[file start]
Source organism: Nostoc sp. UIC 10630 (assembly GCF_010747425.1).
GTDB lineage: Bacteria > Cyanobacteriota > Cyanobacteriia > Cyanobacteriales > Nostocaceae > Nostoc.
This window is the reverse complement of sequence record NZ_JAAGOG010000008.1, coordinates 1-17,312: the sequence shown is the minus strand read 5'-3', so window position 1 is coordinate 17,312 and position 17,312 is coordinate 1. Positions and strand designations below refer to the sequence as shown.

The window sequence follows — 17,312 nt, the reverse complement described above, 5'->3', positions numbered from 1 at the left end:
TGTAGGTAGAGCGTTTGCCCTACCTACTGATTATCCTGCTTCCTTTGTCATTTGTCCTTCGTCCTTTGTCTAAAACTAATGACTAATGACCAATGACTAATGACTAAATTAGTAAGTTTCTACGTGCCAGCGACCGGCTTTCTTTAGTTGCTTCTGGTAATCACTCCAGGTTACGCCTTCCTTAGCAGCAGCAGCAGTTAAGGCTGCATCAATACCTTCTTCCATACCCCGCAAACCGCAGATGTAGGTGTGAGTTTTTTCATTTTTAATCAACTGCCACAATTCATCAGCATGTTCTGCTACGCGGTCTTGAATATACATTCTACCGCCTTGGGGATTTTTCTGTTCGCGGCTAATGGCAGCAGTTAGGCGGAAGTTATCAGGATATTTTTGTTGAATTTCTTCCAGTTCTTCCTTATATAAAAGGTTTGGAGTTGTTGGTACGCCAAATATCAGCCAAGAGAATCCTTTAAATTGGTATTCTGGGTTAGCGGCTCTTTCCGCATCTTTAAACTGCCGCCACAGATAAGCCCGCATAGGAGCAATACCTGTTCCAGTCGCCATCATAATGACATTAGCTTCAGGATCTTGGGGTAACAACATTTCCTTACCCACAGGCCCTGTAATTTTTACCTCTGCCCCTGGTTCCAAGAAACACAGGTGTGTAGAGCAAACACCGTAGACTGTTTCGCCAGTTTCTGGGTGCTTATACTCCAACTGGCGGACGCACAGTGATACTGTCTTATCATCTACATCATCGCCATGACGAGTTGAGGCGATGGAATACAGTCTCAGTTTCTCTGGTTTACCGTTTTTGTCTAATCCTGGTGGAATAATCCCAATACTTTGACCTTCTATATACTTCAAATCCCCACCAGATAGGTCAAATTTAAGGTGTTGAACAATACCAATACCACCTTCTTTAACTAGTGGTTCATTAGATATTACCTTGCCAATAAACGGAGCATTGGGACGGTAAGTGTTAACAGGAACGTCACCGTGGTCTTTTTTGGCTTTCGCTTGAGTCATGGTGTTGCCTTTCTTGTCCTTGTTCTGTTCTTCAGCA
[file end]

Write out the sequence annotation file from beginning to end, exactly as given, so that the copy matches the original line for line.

Source organism: Nostoc sp. UIC 10630 (assembly GCF_010747425.1).
GTDB lineage: Bacteria > Cyanobacteriota > Cyanobacteriia > Cyanobacteriales > Nostocaceae > Nostoc.
This window is the reverse complement of sequence record NZ_JAAGOG010000008.1, coordinates 1-17,312: the sequence shown is the minus strand read 5'-3', so window position 1 is coordinate 17,312 and position 17,312 is coordinate 1. Positions and strand designations below refer to the sequence as shown.

The window sequence follows — 17,312 nt, the reverse complement described above, 5'->3', positions numbered from 1 at the left end:
TGTAGGTAGAGCGTTTGCCCTACCTACTGATTATCCTGCTTCCTTTGTCATTTGTCCTTCGTCCTTTGTCTAAAACTAATGACTAATGACCAATGACTAATGACTAAATTAGTAAGTTTCTACGTGCCAGCGACCGGCTTTCTTTAGTTGCTTCTGGTAATCACTCCAGGTTACGCCTTCCTTAGCAGCAGCAGCAGTTAAGGCTGCATCAATACCTTCTTCCATACCCCGCAAACCGCAGATGTAGGTGTGAGTTTTTTCATTTTTAATCAACTGCCACAATTCATCAGCATGTTCTGCTACGCGGTCTTGAATATACATTCTACCGCCTTGGGGATTTTTCTGTTCGCGGCTAATGGCAGCAGTTAGGCGGAAGTTATCAGGATATTTTTGTTGAATTTCTTCCAGTTCTTCCTTATATAAAAGGTTTGGAGTTGTTGGTACGCCAAATATCAGCCAAGAGAATCCTTTAAATTGGTATTCTGGGTTAGCGGCTCTTTCCGCATCTTTAAACTGCCGCCACAGATAAGCCCGCATAGGAGCAATACCTGTTCCAGTCGCCATCATAATGACATTAGCTTCAGGATCTTGGGGTAACAACATTTCCTTACCCACAGGCCCTGTAATTTTTACCTCTGCCCCTGGTTCCAAGAAACACAGGTGTGTAGAGCAAACACCGTAGACTGTTTCGCCAGTTTCTGGGTGCTTATACTCCAACTGGCGGACGCACAGTGATACTGTCTTATCATCTACATCATCGCCATGACGAGTTGAGGCGATGGAATACAGTCTCAGTTTCTCTGGTTTACCGTTTTTGTCTAATCCTGGTGGAATAATCCCAATACTTTGACCTTCTATATACTTCAAATCCCCACCAGATAGGTCAAATTTAAGGTGTTGAACAATACCAATACCACCTTCTTTAACTAGTGGTTCATTAGATATTACCTTGCCAATAAACGGAGCATTGGGACGGTAAGTGTTAACAGGAACGTCACCGTGGTCTTTTTTGGCTTTCGCTTGAGTCATGGTGTTGCCTTTCTTGTCCTTGTTCTGTTCTTCAGCA